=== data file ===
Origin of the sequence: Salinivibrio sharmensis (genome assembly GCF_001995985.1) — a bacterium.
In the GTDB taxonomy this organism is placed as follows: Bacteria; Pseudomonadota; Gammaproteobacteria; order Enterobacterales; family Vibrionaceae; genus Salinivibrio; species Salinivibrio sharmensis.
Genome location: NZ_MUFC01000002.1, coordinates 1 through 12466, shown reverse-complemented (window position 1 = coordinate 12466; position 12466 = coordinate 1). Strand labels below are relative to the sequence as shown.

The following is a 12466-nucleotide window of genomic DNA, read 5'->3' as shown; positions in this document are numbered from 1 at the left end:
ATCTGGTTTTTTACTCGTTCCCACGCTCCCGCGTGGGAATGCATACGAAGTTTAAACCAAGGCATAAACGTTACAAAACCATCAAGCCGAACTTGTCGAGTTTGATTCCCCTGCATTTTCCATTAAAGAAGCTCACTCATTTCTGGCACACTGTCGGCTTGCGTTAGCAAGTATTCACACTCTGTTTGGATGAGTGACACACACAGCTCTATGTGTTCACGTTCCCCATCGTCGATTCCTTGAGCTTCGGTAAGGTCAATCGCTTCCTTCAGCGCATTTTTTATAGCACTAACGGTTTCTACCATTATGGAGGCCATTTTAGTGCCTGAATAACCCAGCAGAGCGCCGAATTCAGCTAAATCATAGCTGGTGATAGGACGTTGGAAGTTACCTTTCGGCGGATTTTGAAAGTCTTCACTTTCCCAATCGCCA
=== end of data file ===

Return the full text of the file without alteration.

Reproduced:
Origin of the sequence: Salinivibrio sharmensis (genome assembly GCF_001995985.1) — a bacterium.
In the GTDB taxonomy this organism is placed as follows: Bacteria; Pseudomonadota; Gammaproteobacteria; order Enterobacterales; family Vibrionaceae; genus Salinivibrio; species Salinivibrio sharmensis.
Genome location: NZ_MUFC01000002.1, coordinates 1 through 12466, shown reverse-complemented (window position 1 = coordinate 12466; position 12466 = coordinate 1). Strand labels below are relative to the sequence as shown.

The following is a 12466-nucleotide window of genomic DNA, read 5'->3' as shown; positions in this document are numbered from 1 at the left end:
ATCTGGTTTTTTACTCGTTCCCACGCTCCCGCGTGGGAATGCATACGAAGTTTAAACCAAGGCATAAACGTTACAAAACCATCAAGCCGAACTTGTCGAGTTTGATTCCCCTGCATTTTCCATTAAAGAAGCTCACTCATTTCTGGCACACTGTCGGCTTGCGTTAGCAAGTATTCACACTCTGTTTGGATGAGTGACACACACAGCTCTATGTGTTCACGTTCCCCATCGTCGATTCCTTGAGCTTCGGTAAGGTCAATCGCTTCCTTCAGCGCATTTTTTATAGCACTAACGGTTTCTACCATTATGGAGGCCATTTTAGTGCCTGAATAACCCAGCAGAGCGCCGAATTCAGCTAAATCATAGCTGGTGATAGGACGTTGGAAGTTACCTTTCGGCGGATTTTGAAAGTCTTCACTTTCCCAATCGCCA